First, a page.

WASHINGTON — With a critical vote quickly approaching on the Senate health care plan, special interest groups and the Democratic Senatorial Campaign Committee have targeted Republicans like Dean Heller in television advertisements to sway the outcome and possibly kill the bill.
TV ads by AARP, the nation’s largest nonprofit, nonpartisan lobby representing the elderly, are being aired in targeted markets in opposition to the House-passed health bill and provisions that may be kept in the Senate version of the legislation.
“As the Senate continues debating health care reform, AARP is stepping up our advocacy on behalf of our 38 million members and all older Americans,” said Nancy LeaMond, AARP executive vice president.
The 30-second, TV ads running in Nevada are part of a seven-figure buy nationwide. It targets the “age tax” in the House bill, which would allow insurance carriers to charge the elderly more for coverage, and include pre-existing conditions in those premiums.
The Senate is writing its own bill behind closed doors. There have been no hearings, even though senators expect a vote on the legislation before the July 4th recess.
Moderate senators want to keep protections for those with pre-existing conditions, and some are concerned about the phaseout of federal funding for Medicaid expansion, which brought 11 million people under the insurance program.
Nevada is one of 31 states that expanded Medicaid under the 2010 Affordable Care Act, or Obamacare.
Although the House bill would eliminate federal funds for the expansion in two years, Heller, R-Nev., supports a proposal by Sen. Rob Portman, R-Ohio, that would phase out the program in seven years.
Heller, who represents a state Hillary Clinton won in 2016, is considered one of the most vulnerable members in the Senate in the upcoming midterm election. He is being targeted by several groups running ad campaigns.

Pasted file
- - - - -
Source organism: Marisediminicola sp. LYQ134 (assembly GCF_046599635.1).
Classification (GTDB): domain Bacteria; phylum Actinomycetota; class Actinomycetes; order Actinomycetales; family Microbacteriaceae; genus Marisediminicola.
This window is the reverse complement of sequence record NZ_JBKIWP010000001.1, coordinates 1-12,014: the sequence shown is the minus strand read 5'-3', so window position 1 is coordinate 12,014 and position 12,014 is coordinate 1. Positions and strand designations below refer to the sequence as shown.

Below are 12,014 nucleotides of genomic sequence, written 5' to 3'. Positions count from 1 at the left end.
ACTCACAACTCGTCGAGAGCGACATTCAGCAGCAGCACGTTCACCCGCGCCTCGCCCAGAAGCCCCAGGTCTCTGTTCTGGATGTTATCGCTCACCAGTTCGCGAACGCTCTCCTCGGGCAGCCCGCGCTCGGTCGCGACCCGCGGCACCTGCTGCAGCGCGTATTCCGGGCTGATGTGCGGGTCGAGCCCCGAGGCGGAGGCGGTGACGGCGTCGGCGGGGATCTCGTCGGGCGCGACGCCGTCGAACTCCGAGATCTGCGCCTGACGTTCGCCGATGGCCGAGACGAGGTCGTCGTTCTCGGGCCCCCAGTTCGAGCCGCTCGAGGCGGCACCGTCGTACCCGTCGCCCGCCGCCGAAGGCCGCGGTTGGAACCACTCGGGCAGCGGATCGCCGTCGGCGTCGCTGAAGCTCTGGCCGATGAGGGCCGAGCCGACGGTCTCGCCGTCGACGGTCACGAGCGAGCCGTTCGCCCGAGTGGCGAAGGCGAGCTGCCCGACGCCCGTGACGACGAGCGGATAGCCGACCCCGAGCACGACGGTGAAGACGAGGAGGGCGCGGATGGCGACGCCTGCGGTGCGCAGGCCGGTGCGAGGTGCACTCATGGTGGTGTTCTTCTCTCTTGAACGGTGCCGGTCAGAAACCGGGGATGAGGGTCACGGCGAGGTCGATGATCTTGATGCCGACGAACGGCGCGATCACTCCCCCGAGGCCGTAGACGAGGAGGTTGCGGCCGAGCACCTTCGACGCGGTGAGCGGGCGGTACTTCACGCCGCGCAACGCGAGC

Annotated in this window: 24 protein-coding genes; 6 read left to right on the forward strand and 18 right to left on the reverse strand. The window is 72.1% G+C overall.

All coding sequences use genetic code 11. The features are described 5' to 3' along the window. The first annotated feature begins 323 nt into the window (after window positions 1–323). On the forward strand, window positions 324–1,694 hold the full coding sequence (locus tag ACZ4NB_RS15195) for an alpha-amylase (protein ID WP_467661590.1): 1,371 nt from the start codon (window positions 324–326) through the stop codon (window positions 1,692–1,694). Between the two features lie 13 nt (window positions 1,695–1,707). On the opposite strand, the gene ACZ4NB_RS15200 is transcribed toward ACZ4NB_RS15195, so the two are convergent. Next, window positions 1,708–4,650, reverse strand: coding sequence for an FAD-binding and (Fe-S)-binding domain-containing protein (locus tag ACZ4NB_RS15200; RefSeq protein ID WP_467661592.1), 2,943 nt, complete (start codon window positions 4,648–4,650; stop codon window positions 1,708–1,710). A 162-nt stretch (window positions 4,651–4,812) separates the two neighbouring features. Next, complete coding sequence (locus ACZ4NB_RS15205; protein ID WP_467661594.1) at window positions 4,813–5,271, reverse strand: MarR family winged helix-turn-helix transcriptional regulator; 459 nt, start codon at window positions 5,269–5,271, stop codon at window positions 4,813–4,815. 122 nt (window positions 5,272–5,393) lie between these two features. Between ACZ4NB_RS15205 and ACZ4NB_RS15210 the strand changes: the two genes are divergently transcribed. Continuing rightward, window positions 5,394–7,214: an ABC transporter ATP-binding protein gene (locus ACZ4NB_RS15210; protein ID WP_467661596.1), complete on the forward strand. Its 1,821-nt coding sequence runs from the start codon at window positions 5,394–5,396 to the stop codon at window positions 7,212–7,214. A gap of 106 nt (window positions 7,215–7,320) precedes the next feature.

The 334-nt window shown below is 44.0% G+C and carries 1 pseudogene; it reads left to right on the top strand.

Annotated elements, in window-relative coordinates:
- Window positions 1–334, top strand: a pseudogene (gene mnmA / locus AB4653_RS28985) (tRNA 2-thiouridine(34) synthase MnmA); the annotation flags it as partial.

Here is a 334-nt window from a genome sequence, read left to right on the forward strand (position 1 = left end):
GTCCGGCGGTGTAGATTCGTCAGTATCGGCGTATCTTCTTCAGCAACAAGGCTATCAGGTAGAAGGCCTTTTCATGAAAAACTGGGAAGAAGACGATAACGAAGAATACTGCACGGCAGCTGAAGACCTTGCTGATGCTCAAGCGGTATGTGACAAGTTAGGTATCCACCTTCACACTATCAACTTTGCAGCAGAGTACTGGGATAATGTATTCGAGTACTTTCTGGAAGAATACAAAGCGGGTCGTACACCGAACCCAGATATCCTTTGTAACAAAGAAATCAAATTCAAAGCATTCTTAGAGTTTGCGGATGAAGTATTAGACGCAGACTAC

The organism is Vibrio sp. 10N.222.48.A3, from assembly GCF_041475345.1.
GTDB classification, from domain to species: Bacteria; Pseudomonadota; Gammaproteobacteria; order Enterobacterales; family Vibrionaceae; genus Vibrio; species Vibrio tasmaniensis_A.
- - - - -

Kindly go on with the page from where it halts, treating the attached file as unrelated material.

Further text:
“Liberal groups are putting politics above people, plain and simple,” said Megan Taylor, a Heller spokeswoman in Washington. “They don’t care about Nevada or the people of Nevada.”
Also targeted is Sen. Jeff Flake, R-Ariz., Sen. Susan Collins, R-Maine, Sen. Shelley Moore Capito, R-W.V., and Sen. Lisa Murkowski, R-Alaska.
Another radio and TV ad running in Nevada urges Heller to vote against the Senate health care bill. The Community Catalyst Action Fund, a health care advocacy group, is airing the ad.
It warns that the House-passed American Health Care Act places annual caps on coverage that could make insurance unaffordable. Similar ads are running in other states.
“The Senate is working in secret and rushing to pass a bill that will closely mirror the AHCA passed by the House, which strips care from 23 million people, raising costs for millions more and punishes kids, seniors and people with disabilities through steep cuts to Medicaid,” said Robert Restuccia, Community Catalyst Action Fund executive director.
Senate Majority Leader Mitch McConnell said all Republican senators have been involved to some degree in health care meetings and that Democrats would have a chance to amend the legislation they produce, once it is brought to the Senate floor.
“We’re going to have a meeting on the Senate floor, all hundred of us, with an unlimited amendment process,” McConnell said. “So there will be no failure of opportunity.”
Meanwhile, the DSCC has launched Google takeover ads on the Internet. The ads target older voters, women and swing voters. Versions of the ads are running in Nevada, Arizona and Florida as part of a six-figure buy, said David Bergstein, a DSCC spokesman.
The Nevada ads charge Heller with supporting legislation that would eliminate coverage for 203,900 Nevadans. It also claims Republican Gov. Brian Sandoval, who favors preserving Medicaid expansion, opposes Heller’s position.
Taylor said Heller is working with colleagues from Medicaid expansion states and “Governor Sandoval on solutions that will lead to lower costs and provide Nevadans with more health care options.”
Contact Gary Martin at 202-662-7390 or email@example.com. Follow @garymartindc on Twitter. Reuters contributed to this report.